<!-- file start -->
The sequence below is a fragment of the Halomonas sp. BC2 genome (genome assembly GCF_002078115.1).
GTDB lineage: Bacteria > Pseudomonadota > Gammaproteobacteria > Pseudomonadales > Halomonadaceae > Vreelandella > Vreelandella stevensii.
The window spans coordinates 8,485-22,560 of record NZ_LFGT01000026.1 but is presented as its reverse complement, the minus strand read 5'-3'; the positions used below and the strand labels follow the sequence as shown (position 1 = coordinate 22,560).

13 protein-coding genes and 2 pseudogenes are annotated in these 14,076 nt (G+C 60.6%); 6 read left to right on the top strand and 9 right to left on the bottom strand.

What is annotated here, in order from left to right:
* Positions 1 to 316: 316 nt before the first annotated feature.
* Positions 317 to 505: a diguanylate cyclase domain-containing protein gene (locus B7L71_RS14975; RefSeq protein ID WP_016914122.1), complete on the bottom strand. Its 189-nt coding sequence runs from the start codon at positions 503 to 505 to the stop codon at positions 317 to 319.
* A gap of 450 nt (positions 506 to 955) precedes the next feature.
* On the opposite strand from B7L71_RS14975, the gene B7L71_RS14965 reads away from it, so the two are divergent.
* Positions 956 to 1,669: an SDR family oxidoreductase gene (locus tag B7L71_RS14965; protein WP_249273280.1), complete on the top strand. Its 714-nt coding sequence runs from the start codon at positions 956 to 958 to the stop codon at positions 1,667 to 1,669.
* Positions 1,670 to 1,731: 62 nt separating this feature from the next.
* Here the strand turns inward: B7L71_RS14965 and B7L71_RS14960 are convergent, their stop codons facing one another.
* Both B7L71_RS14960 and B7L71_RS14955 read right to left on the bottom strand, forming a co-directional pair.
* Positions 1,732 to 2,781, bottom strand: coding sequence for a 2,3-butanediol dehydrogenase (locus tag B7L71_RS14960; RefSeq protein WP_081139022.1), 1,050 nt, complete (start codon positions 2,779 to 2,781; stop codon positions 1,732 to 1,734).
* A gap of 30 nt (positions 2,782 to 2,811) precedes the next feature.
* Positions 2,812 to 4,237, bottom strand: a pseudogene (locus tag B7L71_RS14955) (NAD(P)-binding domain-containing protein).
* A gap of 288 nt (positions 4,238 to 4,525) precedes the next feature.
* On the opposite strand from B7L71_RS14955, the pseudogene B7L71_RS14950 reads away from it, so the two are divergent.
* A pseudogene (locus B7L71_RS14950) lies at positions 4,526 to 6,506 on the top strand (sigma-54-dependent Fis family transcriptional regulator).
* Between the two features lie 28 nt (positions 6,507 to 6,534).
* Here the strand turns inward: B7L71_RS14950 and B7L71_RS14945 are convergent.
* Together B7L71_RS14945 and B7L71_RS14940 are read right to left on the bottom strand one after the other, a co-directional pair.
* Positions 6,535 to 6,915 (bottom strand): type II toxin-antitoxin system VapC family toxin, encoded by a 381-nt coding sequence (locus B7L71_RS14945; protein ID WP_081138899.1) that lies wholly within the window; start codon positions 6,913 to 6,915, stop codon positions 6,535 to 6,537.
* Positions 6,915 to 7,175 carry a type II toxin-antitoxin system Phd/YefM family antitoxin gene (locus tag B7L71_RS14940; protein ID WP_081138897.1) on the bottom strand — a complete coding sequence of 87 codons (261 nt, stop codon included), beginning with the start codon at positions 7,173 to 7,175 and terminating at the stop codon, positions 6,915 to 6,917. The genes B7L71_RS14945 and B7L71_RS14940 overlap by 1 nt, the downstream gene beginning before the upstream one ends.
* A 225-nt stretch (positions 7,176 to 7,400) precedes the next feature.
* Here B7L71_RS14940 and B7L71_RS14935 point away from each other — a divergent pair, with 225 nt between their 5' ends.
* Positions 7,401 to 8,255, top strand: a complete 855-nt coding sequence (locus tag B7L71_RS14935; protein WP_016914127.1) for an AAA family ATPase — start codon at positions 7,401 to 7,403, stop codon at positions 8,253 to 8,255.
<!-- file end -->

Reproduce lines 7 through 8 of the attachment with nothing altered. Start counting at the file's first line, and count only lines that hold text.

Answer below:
* Positions 317 to 505: a diguanylate cyclase domain-containing protein gene (locus B7L71_RS14975; RefSeq protein ID WP_016914122.1), complete on the bottom strand. Its 189-nt coding sequence runs from the start codon at positions 503 to 505 to the stop codon at positions 317 to 319.
* A gap of 450 nt (positions 506 to 955) precedes the next feature.